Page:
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<b>GLASSES GALORE:</b> Expect to try a half-dozen or so wines during the Food & Wine Safari series, the next installment of which is February 20.

Paul Wellman

GLASSES GALORE: Expect to try a half-dozen or so wines during the Food & Wine Safari series, the next installment of which is February 20.


Santa Barbara’s Best Supper Club?

Getting to Know Elizabeth Reed’s Food & Wine Safari Series at The Biltmore


Thursday, February 6, 2014

It’s lunchtime at The Biltmore, and I’m sitting at a table of esteemed gourmets, including one of Santa Barbara’s best chefs (Alessandro Cartumini), his recently appointed superstar sidekick (Grant MacDonald), and perhaps the West Coast’s most important “fromager,” whose knowledge of cheese, fruit, wine, and such things somehow manages to eclipse the captivating pronunciation of her full Russian name (Zinaida Vladimirovna Miakinkova-Engel), which contains, she notes with pride, more letters than the alphabet itself. And yet, the one holding this court of trained, learned foodies is a demure woman of 70 or so years, with no professional culinary experience to speak of: Elizabeth Reed, who summoned us all to determine what should be on the menu for the next incarnation of her Food & Wine Safari dinners that she’s held at the seaside Four Seasons resort in Montecito for the past four years.

The Four Seasons The Biltmore’s head chef Alessandro Cartumini.
Click to enlarge photo

Paul Wellman

The Four Seasons The Biltmore’s head chef Alessandro Cartumini.

In a region awash in wine-tied meals, Reed — a University of Michigan gal who first moved to Santa Barbara in 1971 to teach the developmentally disabled of Devereux — presides over a truly standout series that combines intriguing wines from both near and far with exquisitely prepared food. At $110 a ticket, it’s on the pricey side of wine dinners, but it’d be impossible to get five courses out of The Biltmore’s Bella Vista kitchen for any less — and this meal comes with copious amounts of fine drink (the one we’re preparing for will include seven different bottlings) and plenty of good conversation, too. Reed believes that it’s the latter that keeps her fans coming back. “When you go to other wine dinners … you don’t get the same consistency of people attending,” she said. “We have what tends to be a core group of people. They’re very happy to come back and see their friends they’ve met before. It gives a warmer feeling than just a generic group of people.”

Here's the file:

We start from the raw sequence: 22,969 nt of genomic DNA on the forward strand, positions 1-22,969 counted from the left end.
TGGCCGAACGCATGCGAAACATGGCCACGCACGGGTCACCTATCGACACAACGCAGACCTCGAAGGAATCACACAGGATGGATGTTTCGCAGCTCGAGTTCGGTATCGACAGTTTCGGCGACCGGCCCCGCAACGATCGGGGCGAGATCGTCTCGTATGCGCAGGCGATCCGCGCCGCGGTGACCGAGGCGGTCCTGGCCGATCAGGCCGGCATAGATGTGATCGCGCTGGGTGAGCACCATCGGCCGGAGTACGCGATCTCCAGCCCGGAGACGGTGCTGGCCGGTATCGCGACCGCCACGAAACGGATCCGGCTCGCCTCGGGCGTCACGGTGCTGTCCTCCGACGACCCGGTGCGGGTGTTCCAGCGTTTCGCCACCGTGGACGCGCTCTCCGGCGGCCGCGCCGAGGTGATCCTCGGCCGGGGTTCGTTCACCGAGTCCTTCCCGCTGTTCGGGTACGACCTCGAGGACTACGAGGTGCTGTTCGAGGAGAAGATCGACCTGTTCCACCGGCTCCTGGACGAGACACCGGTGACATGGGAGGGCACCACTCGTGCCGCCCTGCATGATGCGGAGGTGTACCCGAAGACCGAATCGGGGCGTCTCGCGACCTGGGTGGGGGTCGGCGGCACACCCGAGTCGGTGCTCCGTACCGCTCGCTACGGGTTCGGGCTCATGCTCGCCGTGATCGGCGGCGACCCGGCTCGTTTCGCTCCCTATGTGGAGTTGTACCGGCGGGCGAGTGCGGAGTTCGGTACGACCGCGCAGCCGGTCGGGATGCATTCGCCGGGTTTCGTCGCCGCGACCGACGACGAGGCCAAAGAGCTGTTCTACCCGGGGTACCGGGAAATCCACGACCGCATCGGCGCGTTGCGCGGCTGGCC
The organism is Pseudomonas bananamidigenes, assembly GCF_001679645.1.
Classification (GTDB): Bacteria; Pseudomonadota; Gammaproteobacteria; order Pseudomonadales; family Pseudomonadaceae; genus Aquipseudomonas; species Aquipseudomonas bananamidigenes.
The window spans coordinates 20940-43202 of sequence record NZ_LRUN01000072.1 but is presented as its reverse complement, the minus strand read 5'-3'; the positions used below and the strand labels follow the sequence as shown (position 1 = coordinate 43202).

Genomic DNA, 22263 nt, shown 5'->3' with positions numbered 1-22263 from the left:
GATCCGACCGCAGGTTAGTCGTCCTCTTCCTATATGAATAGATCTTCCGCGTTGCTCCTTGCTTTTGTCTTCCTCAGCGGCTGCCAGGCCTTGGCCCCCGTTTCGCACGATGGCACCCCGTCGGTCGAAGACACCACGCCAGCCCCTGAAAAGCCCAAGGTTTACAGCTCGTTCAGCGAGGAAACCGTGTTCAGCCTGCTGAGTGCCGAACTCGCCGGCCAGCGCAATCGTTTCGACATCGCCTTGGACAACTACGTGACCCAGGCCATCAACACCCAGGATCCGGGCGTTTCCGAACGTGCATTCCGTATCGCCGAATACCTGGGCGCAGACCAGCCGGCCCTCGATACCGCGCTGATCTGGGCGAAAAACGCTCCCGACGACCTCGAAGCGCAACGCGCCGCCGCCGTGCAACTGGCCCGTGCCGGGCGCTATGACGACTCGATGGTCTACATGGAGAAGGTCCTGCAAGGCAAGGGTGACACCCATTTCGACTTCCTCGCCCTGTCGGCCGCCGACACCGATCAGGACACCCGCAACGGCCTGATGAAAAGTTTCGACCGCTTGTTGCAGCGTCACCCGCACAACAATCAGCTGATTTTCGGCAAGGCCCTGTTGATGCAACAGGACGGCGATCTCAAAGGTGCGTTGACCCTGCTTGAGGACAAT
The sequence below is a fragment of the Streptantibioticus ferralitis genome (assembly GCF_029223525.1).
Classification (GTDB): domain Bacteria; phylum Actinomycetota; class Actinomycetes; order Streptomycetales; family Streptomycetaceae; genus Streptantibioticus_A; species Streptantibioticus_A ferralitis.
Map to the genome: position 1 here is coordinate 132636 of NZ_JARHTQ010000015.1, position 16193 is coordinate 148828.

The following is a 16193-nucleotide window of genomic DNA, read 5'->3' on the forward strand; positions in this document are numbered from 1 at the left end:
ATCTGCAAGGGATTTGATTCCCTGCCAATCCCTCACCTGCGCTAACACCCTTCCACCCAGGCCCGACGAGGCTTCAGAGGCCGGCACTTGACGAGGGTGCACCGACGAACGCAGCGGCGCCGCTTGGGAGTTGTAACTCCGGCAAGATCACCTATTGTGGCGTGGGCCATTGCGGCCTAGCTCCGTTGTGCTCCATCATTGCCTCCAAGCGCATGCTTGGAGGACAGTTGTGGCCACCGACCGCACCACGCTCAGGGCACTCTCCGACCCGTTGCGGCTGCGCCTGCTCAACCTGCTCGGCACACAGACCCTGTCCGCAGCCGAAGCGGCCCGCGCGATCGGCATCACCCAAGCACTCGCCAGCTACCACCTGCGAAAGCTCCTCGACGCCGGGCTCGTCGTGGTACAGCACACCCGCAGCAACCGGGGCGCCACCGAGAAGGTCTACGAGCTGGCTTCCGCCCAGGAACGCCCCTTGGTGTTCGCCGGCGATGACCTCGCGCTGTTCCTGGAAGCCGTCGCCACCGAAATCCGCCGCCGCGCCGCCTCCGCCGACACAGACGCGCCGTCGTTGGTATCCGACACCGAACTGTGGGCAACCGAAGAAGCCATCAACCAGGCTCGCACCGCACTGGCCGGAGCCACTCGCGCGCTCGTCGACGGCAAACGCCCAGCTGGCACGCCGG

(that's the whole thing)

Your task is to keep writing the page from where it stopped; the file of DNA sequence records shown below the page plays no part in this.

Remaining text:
Food & Wine Safari founder Elizabeth Reed.
Click to enlarge photo

Paul Wellman

Food & Wine Safari founder Elizabeth Reed.

In front of us sits a list of the evening-to-be’s wine and cheese options — all coming from Miakinkova’s employer, the Paso Robles family that owns Le Vigne Winery and Peacock Cheese importers — so Reed’s challenge for us is incorporating those flavors into a menu that makes sense. She calls the process “reverse pairing,” in which the wine really commands the food decisions, rather than the more typical process of picking which wine should go with a restaurant’s existing — or just slightly altered — dishes. The conversation, in between the nibbles of obscure cheeses, sips of Le Vigne wine, and eventual forkfuls of fresh salad, is brisk and to the point, somewhere between a boardroom strategy session and pregame locker room talk, with Cartumini throwing out ideas, MacDonald countering, Miakinkova offering available alternatives, and the rest of us chiming in when necessary.

Mac ’n’ cheese croquettes.
Click to enlarge photo

Paul Wellman

Mac ’n’ cheese croquettes.

The first few dishes are settled quickly enough — you can’t really argue with bleu-cheese-stuffed, serrano-wrapped dates, mac-and-cheese croquettes with lemon puree, walnut-and-pear salad with figs and honeyed cheese, and the Italian chef’s gorgonzola-dosed pecorino polenta — but we stumble on the main. As ideas about quail and tenderloin get tossed out, I finally chime in. “Why not pig?” I ask. “Everyone loves pork these days.”